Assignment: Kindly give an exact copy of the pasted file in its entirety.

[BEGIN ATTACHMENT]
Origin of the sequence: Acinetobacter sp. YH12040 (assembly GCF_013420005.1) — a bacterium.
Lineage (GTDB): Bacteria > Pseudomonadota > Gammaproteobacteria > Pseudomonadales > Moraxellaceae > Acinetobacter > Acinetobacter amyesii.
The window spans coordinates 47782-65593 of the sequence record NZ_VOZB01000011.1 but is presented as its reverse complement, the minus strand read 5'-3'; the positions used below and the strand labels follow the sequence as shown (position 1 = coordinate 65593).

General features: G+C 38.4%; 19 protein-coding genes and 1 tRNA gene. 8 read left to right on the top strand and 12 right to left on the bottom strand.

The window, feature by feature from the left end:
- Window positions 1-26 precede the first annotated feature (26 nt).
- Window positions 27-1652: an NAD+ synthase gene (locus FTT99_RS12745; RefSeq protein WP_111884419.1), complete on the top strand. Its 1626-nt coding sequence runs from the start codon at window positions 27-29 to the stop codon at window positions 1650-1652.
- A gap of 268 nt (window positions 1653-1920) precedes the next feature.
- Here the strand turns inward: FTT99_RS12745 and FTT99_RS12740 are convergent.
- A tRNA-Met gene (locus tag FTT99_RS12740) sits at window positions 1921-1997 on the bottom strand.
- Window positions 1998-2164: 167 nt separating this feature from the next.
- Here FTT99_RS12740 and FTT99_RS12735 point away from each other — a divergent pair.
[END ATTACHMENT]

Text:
Origin of the sequence: Acinetobacter sp. YH12040 (assembly GCF_013420005.1) — a bacterium.
Lineage (GTDB): Bacteria > Pseudomonadota > Gammaproteobacteria > Pseudomonadales > Moraxellaceae > Acinetobacter > Acinetobacter amyesii.
The window spans coordinates 47782-65593 of the sequence record NZ_VOZB01000011.1 but is presented as its reverse complement, the minus strand read 5'-3'; the positions used below and the strand labels follow the sequence as shown (position 1 = coordinate 65593).

General features: G+C 38.4%; 19 protein-coding genes and 1 tRNA gene. 8 read left to right on the top strand and 12 right to left on the bottom strand.

The window, feature by feature from the left end:
- Window positions 1-26 precede the first annotated feature (26 nt).
- Window positions 27-1652: an NAD+ synthase gene (locus FTT99_RS12745; RefSeq protein WP_111884419.1), complete on the top strand. Its 1626-nt coding sequence runs from the start codon at window positions 27-29 to the stop codon at window positions 1650-1652.
- A gap of 268 nt (window positions 1653-1920) precedes the next feature.
- Here the strand turns inward: FTT99_RS12745 and FTT99_RS12740 are convergent.
- A tRNA-Met gene (locus tag FTT99_RS12740) sits at window positions 1921-1997 on the bottom strand.
- Window positions 1998-2164: 167 nt separating this feature from the next.
- Here FTT99_RS12740 and FTT99_RS12735 point away from each other — a divergent pair.